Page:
Car & Driver loves the current F-150, giving a perfect 5/5 score. High points of their review noted the six available engines, excellent transmission, and big payload, while only listing the cons as not-great mileage and noting the truck can be pricey. That’s less of a factor when buying used. They summarized with, “A workhorse from tip to tail, the F-150 doesn’t disappoint whether you’re in it for $30K or $70K.”
Edmunds gave the F-150 an 8.1/10, noting the high towing and payload capacities are great for work or the hobbyist. They also said, “Comfort and safety tech runs the gamut from blue-collar basic to luxury living, and multiple engines deliver balance of power and fuel economy.”
JD Power tested a new Limited trim model and came away impressed. They noted the interior comfort and useful work capabilities, and ended with “It’s hard to argue with 40-plus years of success. The Ford F-150 covers the waterfront with a wide range of models and features and more powertrain choices than any competitor.” Interestingly, JD Power’s info shows F-150 buyers have higher income and tend to use the truck for practical (work) purposes over commuting, more than the average truck buyer.
US News & World Report shows a score of 8.7/10, and a critic’s rating of 9.7/10, “which is based on our evaluation of 46 pieces of research and data elements using various sources.” US News likes the class-leading towing/hauling ability, powerful engines, comfortable and spacious interior, and user-friendly infotainment system.
Over-building a truck seems to make it more reliable than other vehicles and the F-150 has an enviable reputation.
Repair aggregator Repair Pal reports the F-150’s reliability as 3.5 stars out of 5, with an above average rating compared to other trucks in its class and vehicles in general. If you do need a repair, Repair Pal said the likelihood of the F-150 repair being severe were lower than average for the class.
iSeeCars conducts an annual survey of traffic data showing which models are most likely to hit 200,000 miles. The F-150 is on the list of longest-lasting trucks, more likely to see 200k than Nissan Titan, GMC Sierra, Ram 1500, Chevrolet Colorado, or Nissan Frontier.
Consumer Reports shows a reliability rating of 3/5, which is mid-pack average, but high owner satisfaction and a good road test score bump the F-150 into recommended territory.
Owner review website Consumer Affairs show F-150 owners rank its reliability at 3.7 out of 5, with most buyers saying they’d buy it again.
Despite the high reliability scores, Ford’s warranty is average. Bumper-to-bumper covers three years or 36,000 miles. The powertrain warranty is five years, 60,000 miles.
Trucks generally score well in crash tests due to their height and mass, but the F-150 does better. Ford engineered occupant protection into the aluminum chassis, and it’s getting more and more active safety features every year.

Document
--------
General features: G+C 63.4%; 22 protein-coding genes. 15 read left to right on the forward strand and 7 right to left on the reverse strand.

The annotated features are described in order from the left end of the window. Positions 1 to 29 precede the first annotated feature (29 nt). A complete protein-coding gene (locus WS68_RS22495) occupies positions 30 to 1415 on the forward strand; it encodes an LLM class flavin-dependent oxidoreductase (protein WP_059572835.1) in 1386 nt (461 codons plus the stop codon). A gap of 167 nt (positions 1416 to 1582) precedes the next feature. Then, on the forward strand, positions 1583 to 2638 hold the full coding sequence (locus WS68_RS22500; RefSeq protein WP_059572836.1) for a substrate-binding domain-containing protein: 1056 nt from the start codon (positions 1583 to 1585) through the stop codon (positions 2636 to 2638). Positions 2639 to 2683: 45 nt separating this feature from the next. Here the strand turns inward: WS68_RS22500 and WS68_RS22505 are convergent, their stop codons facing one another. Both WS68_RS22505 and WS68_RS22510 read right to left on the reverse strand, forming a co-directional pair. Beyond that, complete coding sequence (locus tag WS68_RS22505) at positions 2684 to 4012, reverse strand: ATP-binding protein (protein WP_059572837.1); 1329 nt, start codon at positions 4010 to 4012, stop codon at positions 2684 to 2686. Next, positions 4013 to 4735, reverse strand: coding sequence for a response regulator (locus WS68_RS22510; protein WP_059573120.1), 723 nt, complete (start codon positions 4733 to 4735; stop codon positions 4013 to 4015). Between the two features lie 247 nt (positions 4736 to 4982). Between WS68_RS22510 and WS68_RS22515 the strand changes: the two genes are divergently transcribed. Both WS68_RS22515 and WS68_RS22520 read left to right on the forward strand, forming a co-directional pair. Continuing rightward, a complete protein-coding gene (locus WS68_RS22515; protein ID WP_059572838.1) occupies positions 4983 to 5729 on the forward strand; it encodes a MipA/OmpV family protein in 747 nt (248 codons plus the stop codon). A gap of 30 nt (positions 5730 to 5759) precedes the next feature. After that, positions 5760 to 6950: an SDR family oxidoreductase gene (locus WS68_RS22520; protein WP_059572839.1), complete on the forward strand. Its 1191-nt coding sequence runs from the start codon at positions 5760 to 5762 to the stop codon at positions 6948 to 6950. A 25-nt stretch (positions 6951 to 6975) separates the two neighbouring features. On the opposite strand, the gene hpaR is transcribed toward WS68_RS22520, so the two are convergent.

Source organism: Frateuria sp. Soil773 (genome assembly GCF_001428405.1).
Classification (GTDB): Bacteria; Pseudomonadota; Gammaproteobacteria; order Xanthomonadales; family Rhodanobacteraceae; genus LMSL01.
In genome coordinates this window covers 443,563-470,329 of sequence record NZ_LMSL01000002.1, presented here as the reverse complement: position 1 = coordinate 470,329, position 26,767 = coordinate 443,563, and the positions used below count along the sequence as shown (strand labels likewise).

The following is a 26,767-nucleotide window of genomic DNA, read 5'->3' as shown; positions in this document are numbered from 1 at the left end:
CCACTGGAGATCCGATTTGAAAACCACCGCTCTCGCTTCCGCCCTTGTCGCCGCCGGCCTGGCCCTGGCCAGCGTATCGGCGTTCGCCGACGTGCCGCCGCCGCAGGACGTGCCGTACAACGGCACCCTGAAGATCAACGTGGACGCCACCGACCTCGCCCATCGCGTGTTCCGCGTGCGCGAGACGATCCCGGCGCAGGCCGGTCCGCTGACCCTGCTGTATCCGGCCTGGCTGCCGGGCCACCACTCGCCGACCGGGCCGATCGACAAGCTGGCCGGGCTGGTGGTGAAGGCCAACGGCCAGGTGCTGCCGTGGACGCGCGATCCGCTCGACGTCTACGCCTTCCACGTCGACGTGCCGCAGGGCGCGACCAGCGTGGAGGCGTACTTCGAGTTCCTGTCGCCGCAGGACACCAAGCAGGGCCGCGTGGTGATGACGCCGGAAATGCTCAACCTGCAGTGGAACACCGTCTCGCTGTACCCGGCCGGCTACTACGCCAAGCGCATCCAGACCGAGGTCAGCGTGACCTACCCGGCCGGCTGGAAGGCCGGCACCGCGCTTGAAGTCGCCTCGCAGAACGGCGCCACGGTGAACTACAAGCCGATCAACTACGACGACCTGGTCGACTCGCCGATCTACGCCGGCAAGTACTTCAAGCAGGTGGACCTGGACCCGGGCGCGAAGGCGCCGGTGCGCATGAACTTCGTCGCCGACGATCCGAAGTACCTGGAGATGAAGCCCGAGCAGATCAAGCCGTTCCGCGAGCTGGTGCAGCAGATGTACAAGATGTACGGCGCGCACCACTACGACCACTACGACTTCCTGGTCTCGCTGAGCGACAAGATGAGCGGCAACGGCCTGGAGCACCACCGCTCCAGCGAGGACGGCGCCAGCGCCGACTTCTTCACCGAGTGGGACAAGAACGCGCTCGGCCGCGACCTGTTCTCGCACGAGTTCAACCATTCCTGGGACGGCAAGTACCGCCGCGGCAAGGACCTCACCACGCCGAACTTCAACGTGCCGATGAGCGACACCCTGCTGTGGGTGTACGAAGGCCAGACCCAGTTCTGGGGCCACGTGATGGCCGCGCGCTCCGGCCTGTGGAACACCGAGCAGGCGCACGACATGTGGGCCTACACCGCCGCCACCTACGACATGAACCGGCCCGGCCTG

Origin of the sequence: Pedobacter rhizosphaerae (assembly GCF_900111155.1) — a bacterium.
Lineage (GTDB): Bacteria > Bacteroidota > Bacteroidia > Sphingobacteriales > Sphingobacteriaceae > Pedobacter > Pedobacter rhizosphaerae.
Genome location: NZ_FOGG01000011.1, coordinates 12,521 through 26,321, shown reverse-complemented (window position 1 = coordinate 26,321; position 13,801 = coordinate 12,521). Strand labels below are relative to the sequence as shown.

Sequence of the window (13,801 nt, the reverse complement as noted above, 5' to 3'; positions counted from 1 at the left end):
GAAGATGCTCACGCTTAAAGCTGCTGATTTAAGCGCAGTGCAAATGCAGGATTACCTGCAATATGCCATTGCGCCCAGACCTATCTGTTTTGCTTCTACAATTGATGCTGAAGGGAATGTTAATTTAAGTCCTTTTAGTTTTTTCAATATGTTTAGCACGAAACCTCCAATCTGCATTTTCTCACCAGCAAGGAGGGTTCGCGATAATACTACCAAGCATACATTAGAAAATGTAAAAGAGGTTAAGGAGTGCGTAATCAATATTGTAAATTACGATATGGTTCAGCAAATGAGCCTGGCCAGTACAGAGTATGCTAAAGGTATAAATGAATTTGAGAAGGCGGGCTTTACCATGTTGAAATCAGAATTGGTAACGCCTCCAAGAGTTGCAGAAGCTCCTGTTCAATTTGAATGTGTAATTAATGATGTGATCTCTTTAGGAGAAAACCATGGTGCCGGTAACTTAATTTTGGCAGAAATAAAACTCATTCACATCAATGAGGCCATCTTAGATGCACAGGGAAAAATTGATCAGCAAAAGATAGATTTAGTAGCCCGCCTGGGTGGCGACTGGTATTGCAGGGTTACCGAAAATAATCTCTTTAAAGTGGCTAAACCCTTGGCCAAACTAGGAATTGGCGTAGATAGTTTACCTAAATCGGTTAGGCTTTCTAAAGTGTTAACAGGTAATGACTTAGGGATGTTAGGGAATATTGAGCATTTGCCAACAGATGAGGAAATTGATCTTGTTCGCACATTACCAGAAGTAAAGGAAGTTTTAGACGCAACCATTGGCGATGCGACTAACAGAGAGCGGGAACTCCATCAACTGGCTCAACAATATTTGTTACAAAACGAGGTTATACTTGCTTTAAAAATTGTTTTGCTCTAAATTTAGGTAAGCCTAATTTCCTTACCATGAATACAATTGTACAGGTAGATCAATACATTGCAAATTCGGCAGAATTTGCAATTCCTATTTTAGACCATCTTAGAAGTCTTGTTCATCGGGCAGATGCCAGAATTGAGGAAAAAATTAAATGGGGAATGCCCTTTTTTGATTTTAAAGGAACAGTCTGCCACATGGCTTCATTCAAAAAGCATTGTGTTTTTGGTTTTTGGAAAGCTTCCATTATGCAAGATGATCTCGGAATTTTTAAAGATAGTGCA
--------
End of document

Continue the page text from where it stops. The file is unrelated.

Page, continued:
The F-150 earned the highest scores from the IIHS in every crashworthiness test. Those areas are: small overlap front: driver-side and passenger-side, moderate overlap front, side impact, roof strength, and head restraints & seats.
The Feds at the NHTSA do their own testing, not better or worse, just different. However, they also came to the same conclusion, awarding the F-150 their maximum of five stars. That’s in every crash test category, including front driver & passenger, side barrier and pole ratings. Rollover prevention scored four stars, even though theirs didn’t tip.
Active Safety Features
Loading up an F-150 with every single active safety feature would include: adaptive cruise control, pre-collision assist with automatic emergency braking, automatic high beams, curve control (automatically slows if you take a corner too fast), lane-keep assist, reverse sensing system, and an advanced stability control. Other cool safety tech includes blind-spot monitoring, inflatable second-row seatbelts, and a rear-view camera that projects an overhead 360-degree view onto the infotainment screen.
If you’re using this truck for work, odds are you’ll be logging a lot of those fuel receipts. It’d be nice if work trucks weren’t terrible on gas, right? Ford took a stab at that with this generation F-150 and its multiple gas saving features, letting you save the fuel for hauling when you need it.
The 3.0-liter diesel earns an impressive 22 MPG city, and 30 MPG highway. Yup, a full-size truck can do work and also get 30 MPG like a ’90s family car. Seriously, that’s the same gas mileage as the small Pontiac Grand Am from 20 years ago, and with a hundred more horsepower too. Amazing times.
Gas V6 MPG
The gas engines earn lower scores, but are still respectable. The base 3.3-liter scores 19 MPG city, and 25 highway. The 2.7-liter uses EcoBoost tech and gets 20/26. See, it’s more than just marketing. The powerful 3.5-liter hits at 18 city/25 highway. The Raptor’s various modifications make it an excellent off-roader, but reduce gas mileage to 15 city, 18 highway. You probably won’t care.
Gas V8 MPG
The workhorse 5.0-liter V8 makes all kinds of torque, making it an easy truck to drive around town. Keep your foot out of it, and you’ll reach 17 MPG city, and hit 23 highway.
The standard fuel tank is 26 gallons and an optional tank is 36 gallons. This means a range of 370 miles when driving a Raptor in the city, or a whopping 900 miles when driving the diesel on the highway. That’s a full day of driving. All the gas engines, including the Raptor, use cheapo 87 octane “regular” gas, but owners note higher gas mileage when using higher octane.